PH drops 10 spots in 2018 World Digital Competitiveness Ranking

Gelo Gonzales

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PH drops 10 spots in 2018 World Digital Competitiveness Ranking
Out of 63 countries, the Philippines finishes 56th, down from 2017's 46th spot

MANILA, Philippines – The Philippines dropped significantly in the 2018 World Digital Competitiveness Rankings of the Switzerland-based International Institute for Management Development (IMD), finishing 56th out of 63 countries, dropping 10 places from 2017’s 46th spot. 

In the Asia-Pacific, the Philippines remains one of the worst-ranked, finishing 12th among 14, dropping one place from last year’s 11th place standing.


The Philippines’ 10-place drop in 2018 is the biggest drop in the past 6 years. In 2013, the country finished 39th, dropped 4 spots to 43 in 2014, dropped another 2 spots to 45 in 2015, dropped a spot to 46 in 2016, and retained the 46th spot in 2017, before its freefall to 56th this year. 

The drop in the digital rankings mirror the drop in the 2018 World Competitiveness Yearbook (WCY) Rankings, also published by the IMD. The Philippines dropped 9 places from 2017’s 41st to the 50th in the latest rankings, the biggest year-on-year decline over the last decade. 

How the Philippines competes

The World Digital Competitiveness Ranking ranks countries according to 3 factors: knowledge, technology, and future readiness.

The knowledge factor is measured by the “know-how necessary to build and adapt new technologies;” the technology factor takes into account the “overall country setting that enables digital technologies to develop;” and the future-readiness factor “measures the level of preparedness of the country to exploit and adapt to digital transformation,” as defined by the Asian Institute of Management (AIM) – Rizalino S. Navarro Policy Center for Competitiveness, the Philippine partner of the rankings’ governing body.

AIM also said that these 3 factors were also divided into sub-factors. “The knowledge factor was composed of talent, training and education, and scientific concentration sub-factors; technology was divided into regulatory framework, capital, and technological framework; while the future-readiness factor was made up of adaptive attitudes, business agility, and IT integration,” the institution explained. Rankings were based on a combination of national statistics and surveys with leaders and executives.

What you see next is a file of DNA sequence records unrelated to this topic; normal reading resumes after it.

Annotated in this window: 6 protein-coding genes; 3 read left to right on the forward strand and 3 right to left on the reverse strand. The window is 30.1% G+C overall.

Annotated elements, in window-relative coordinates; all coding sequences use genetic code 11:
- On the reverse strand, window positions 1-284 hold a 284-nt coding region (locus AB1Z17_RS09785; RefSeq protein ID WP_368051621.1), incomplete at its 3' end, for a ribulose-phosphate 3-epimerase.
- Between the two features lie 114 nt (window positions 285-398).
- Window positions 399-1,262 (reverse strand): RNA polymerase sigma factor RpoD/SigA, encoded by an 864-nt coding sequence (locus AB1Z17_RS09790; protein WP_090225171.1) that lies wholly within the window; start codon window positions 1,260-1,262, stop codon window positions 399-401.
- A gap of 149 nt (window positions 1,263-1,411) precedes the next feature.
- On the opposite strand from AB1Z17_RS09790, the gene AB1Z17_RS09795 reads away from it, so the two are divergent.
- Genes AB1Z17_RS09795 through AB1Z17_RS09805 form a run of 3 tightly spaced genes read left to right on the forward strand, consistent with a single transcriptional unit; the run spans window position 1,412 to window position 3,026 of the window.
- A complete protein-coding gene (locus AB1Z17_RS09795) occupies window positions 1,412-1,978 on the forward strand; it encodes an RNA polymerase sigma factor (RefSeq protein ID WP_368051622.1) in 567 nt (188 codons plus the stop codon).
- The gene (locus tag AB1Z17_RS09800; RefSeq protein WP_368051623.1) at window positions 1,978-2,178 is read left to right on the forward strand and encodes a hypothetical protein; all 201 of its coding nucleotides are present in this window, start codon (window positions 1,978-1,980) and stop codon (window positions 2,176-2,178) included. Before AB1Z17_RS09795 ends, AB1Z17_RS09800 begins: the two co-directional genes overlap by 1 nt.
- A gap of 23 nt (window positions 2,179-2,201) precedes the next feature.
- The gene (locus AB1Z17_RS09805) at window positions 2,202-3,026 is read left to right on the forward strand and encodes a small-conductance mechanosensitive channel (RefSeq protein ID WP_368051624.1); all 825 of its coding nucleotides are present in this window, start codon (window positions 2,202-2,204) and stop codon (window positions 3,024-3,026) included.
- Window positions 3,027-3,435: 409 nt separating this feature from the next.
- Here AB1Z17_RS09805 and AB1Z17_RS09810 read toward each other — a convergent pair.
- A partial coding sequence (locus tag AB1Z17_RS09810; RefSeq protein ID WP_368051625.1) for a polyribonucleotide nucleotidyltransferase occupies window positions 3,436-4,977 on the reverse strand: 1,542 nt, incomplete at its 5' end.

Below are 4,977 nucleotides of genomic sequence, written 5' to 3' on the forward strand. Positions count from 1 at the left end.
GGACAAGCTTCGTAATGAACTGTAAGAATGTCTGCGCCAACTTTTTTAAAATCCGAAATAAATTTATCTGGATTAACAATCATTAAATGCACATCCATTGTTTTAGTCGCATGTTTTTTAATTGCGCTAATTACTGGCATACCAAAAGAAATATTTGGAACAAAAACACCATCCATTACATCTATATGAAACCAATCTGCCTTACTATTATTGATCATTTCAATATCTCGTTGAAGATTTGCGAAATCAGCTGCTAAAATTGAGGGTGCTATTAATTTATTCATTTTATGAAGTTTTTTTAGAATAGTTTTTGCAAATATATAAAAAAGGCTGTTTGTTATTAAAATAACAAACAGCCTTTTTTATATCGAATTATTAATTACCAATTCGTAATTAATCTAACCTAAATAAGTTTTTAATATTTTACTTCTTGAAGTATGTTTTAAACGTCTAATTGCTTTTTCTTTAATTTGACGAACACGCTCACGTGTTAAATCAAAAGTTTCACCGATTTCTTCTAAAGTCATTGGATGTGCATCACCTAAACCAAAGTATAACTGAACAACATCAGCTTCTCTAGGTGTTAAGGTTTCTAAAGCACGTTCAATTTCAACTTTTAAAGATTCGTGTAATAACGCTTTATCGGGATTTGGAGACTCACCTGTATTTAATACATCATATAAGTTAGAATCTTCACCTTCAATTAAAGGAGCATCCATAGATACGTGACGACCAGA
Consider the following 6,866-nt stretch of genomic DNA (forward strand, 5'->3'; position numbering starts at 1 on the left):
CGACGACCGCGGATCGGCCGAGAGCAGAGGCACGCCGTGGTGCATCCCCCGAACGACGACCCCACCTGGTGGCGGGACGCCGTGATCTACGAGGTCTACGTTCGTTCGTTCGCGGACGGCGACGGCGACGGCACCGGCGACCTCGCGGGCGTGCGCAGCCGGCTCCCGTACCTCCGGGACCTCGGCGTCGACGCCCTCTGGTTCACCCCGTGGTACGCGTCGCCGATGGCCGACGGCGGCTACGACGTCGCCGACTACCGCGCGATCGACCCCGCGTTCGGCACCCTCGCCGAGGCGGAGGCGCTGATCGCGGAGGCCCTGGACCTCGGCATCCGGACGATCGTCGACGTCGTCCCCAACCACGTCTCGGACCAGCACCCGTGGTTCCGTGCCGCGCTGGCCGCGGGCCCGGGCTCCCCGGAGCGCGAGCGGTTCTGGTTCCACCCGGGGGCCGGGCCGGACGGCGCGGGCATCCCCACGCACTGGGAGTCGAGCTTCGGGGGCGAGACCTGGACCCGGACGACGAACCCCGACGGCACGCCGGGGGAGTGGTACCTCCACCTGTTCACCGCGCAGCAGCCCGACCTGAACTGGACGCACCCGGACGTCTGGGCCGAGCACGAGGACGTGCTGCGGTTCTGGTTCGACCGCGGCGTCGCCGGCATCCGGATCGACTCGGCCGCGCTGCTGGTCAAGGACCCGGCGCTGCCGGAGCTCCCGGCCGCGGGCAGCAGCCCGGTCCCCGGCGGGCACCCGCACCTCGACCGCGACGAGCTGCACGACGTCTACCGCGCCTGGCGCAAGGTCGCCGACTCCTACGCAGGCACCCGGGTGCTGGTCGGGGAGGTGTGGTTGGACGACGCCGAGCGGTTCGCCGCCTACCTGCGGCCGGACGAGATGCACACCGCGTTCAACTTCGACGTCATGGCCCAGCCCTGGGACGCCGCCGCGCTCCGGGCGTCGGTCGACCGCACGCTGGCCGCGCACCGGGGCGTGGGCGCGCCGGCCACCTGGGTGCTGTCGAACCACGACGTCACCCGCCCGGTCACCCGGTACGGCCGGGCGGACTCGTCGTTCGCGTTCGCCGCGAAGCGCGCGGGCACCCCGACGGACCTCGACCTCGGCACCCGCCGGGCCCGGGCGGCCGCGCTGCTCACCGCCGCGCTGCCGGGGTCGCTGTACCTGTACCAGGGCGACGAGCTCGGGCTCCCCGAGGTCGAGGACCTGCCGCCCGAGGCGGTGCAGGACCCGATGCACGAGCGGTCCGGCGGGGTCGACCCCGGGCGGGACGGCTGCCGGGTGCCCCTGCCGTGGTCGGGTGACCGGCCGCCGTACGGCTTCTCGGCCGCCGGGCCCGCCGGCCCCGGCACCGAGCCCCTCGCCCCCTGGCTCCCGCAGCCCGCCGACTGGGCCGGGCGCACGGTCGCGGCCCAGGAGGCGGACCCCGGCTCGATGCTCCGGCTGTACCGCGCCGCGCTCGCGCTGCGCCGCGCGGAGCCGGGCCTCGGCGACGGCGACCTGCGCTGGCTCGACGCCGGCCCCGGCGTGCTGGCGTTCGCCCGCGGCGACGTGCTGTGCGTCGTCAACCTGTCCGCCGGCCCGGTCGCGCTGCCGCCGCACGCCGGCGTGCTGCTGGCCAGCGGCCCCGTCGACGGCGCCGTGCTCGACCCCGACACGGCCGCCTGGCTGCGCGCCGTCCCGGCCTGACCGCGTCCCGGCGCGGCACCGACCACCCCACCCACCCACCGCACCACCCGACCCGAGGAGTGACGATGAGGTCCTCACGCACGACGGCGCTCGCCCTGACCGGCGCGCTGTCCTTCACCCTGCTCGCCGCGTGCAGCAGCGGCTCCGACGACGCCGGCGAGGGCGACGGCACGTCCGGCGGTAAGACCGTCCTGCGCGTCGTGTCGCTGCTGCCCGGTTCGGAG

The Philippines ranked 50th for the knowledge factor, up by 3 spots over last year’s finish at the 53rd spot. However, the country experienced massive drops in the two other factors: 58th for the technology factor, dropping 7 places from last year’s 51st-place finish, and 52nd for future-readiness, dropping 9 places from last year’s 43rd-place finish.

Sub-factors such as low total expenditure on research and development, high pupil-to-teacher ratio, and unfriendly framework for starting businesses and enforcing contracts. Slow internet remains a big reason for the low rankings as well: out of 63 countries, the Philippines ranked 62nd in communications technology and 61st in internet bandwidth speed. 

Topping the rankings are the US, followed by Singapore, Sweden, Denmark, and Switzerland. At the bottom of the rankings are Colombia (59th), Peru (60th), Mongolia (61st), Indonesia (62nd), and Venezuela (63rd).

You can view the complete 2018 World Digital Competitiveness Ranking through the IMD World Competitiveness Center website. The 2017 rankings, meanwhile, are here.

The AIM Rizalino S. Navarro Policy Center for Competitiveness can be contacted at or through (02) 892-4011 local 5105. –

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Gelo Gonzales

Gelo Gonzales is Rappler’s technology editor. He covers consumer electronics, social media, emerging tech, and video games.